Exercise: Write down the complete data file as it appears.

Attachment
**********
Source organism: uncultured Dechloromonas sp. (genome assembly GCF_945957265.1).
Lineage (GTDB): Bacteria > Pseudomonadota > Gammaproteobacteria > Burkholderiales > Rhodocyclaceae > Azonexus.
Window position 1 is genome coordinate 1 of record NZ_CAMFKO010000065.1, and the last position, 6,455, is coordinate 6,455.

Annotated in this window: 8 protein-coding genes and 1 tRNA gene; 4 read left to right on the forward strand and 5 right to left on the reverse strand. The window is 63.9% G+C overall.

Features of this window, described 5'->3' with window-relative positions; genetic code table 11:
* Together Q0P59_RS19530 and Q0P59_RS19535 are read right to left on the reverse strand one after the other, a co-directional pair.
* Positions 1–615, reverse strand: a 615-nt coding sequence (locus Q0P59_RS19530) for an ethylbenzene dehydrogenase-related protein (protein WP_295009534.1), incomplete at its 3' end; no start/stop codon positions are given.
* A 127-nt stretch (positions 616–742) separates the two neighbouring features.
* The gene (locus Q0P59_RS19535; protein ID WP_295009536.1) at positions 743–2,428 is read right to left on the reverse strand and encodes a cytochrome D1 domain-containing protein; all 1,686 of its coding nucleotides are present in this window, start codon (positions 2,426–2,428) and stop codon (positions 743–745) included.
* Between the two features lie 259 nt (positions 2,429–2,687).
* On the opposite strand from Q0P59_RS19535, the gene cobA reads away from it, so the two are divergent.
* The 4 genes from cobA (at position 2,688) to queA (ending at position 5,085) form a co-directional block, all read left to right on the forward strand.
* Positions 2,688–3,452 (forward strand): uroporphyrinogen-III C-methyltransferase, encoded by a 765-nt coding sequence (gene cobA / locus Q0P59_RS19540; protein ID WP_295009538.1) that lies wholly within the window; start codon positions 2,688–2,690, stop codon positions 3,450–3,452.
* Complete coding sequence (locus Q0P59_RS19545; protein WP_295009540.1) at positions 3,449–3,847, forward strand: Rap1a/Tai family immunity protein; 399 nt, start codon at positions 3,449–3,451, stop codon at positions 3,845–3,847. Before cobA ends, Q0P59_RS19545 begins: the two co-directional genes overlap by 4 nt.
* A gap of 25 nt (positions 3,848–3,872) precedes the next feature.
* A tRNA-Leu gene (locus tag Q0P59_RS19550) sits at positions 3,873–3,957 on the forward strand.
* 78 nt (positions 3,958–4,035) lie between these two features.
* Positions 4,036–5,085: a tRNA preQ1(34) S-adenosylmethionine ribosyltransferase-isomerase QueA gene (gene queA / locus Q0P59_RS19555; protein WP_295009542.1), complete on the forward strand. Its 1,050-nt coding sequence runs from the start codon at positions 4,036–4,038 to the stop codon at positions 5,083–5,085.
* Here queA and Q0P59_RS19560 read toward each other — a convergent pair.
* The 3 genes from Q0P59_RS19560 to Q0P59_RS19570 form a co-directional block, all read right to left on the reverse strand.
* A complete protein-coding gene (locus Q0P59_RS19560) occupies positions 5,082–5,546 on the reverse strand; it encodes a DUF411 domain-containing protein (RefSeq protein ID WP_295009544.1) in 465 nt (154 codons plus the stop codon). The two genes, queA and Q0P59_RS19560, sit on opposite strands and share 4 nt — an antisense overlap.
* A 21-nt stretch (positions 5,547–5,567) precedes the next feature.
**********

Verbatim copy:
Source organism: uncultured Dechloromonas sp. (genome assembly GCF_945957265.1).
Lineage (GTDB): Bacteria > Pseudomonadota > Gammaproteobacteria > Burkholderiales > Rhodocyclaceae > Azonexus.
Window position 1 is genome coordinate 1 of record NZ_CAMFKO010000065.1, and the last position, 6,455, is coordinate 6,455.

Annotated in this window: 8 protein-coding genes and 1 tRNA gene; 4 read left to right on the forward strand and 5 right to left on the reverse strand. The window is 63.9% G+C overall.

Features of this window, described 5'->3' with window-relative positions; genetic code table 11:
* Together Q0P59_RS19530 and Q0P59_RS19535 are read right to left on the reverse strand one after the other, a co-directional pair.
* Positions 1–615, reverse strand: a 615-nt coding sequence (locus Q0P59_RS19530) for an ethylbenzene dehydrogenase-related protein (protein WP_295009534.1), incomplete at its 3' end; no start/stop codon positions are given.
* A 127-nt stretch (positions 616–742) separates the two neighbouring features.
* The gene (locus Q0P59_RS19535; protein ID WP_295009536.1) at positions 743–2,428 is read right to left on the reverse strand and encodes a cytochrome D1 domain-containing protein; all 1,686 of its coding nucleotides are present in this window, start codon (positions 2,426–2,428) and stop codon (positions 743–745) included.
* Between the two features lie 259 nt (positions 2,429–2,687).
* On the opposite strand from Q0P59_RS19535, the gene cobA reads away from it, so the two are divergent.
* The 4 genes from cobA (at position 2,688) to queA (ending at position 5,085) form a co-directional block, all read left to right on the forward strand.
* Positions 2,688–3,452 (forward strand): uroporphyrinogen-III C-methyltransferase, encoded by a 765-nt coding sequence (gene cobA / locus Q0P59_RS19540; protein ID WP_295009538.1) that lies wholly within the window; start codon positions 2,688–2,690, stop codon positions 3,450–3,452.
* Complete coding sequence (locus Q0P59_RS19545; protein WP_295009540.1) at positions 3,449–3,847, forward strand: Rap1a/Tai family immunity protein; 399 nt, start codon at positions 3,449–3,451, stop codon at positions 3,845–3,847. Before cobA ends, Q0P59_RS19545 begins: the two co-directional genes overlap by 4 nt.
* A gap of 25 nt (positions 3,848–3,872) precedes the next feature.
* A tRNA-Leu gene (locus tag Q0P59_RS19550) sits at positions 3,873–3,957 on the forward strand.
* 78 nt (positions 3,958–4,035) lie between these two features.
* Positions 4,036–5,085: a tRNA preQ1(34) S-adenosylmethionine ribosyltransferase-isomerase QueA gene (gene queA / locus Q0P59_RS19555; protein WP_295009542.1), complete on the forward strand. Its 1,050-nt coding sequence runs from the start codon at positions 4,036–4,038 to the stop codon at positions 5,083–5,085.
* Here queA and Q0P59_RS19560 read toward each other — a convergent pair.
* The 3 genes from Q0P59_RS19560 to Q0P59_RS19570 form a co-directional block, all read right to left on the reverse strand.
* A complete protein-coding gene (locus Q0P59_RS19560) occupies positions 5,082–5,546 on the reverse strand; it encodes a DUF411 domain-containing protein (RefSeq protein ID WP_295009544.1) in 465 nt (154 codons plus the stop codon). The two genes, queA and Q0P59_RS19560, sit on opposite strands and share 4 nt — an antisense overlap.
* A 21-nt stretch (positions 5,547–5,567) precedes the next feature.